Alabama State Vehicles Switch to E-85
January 30, 2007
At a news conference January 25, Alabama Governor Bob Riley announced that the state is switching the majority of its vehicle fleet to E-85. The move is one of many recent efforts to promote biofuels and support Alabama’s agricultural economy.
Riley said that the state is spending $324,000 to install a 12,000-gallon E-85 fuel tank and two pumps at the state motor pool facility. The 207-vehicle motor pool has 132 flexible fuel vehicles that can operate on ethanol, gasoline, or any mixture of the two fuels. The fueling equipment is expected to start operating in May. Additionally, the motor pool intends to purchase only flex fuel vehicles in the future.
Alternative fuel pumps will also be installed at the state Department of Transportation's (DOT’s) fuel stations, Riley said. About 2,000 of DOT's 3,000 vehicles can use alternative fuels.
Alabama is also working to better supply the general public with alternative fuels. The state is working with Indiana, Kentucky, and Tennessee to create a clean fuels corridor from the Great Lakes to the Gulf Coast. The Alabama Department of Economic and Community Affairs is taking applications for commercial stations along Interstate 65 that want to offer alternative fuels. A federal grant of $312,000 will help six stations add E-85 pumps and five stations install B-20 biodiesel pumps. The grant followed President Bush's visit to Hoover in September 2006 to see how the city uses alternative fuels for its police department.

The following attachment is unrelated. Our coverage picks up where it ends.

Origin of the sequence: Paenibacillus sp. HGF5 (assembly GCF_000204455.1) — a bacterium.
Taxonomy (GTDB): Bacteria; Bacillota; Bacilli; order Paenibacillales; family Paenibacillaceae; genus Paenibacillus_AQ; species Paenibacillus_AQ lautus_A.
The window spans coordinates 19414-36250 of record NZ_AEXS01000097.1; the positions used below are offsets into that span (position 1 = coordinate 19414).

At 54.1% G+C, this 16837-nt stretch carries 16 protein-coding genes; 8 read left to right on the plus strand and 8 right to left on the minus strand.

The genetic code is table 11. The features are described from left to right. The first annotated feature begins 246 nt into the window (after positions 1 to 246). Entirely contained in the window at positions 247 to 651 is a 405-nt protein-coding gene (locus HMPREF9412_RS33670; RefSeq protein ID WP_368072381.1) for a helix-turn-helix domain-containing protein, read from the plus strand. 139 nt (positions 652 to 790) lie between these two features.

Riley was joined Thursday by David Bransby, an Auburn University professor who conducts research in alternative fuels. Bransby said the availability of timber and switchgrass in the Southeast is putting the region at the forefront of developing alternative fuels from those products. "The Southeast is the Saudi Arabia of the cellulosic biofuels," he said.
Riley said, "E-85 is good for agriculture because it’s made from crops grown by our farmers, so it’s a real growth opportunity for Alabama’s rural economy."
Bransby predicted that state efforts to promote biofuels, including the recent creation of the Center for Alternative Fuels at the state agriculture department in November 2006, would help Alabama put the southeast region at the forefront of developing alternative fuels from biomass. To read more about the establishment of the Center for Alternative Fuels, see the December 4, 2006 article on the EERE Web site.
For more information on Alabama’s switch to ethanol, go to the governor’s January 25 press release.
Source: January 25 Associated Press article picked up by BusinessWeek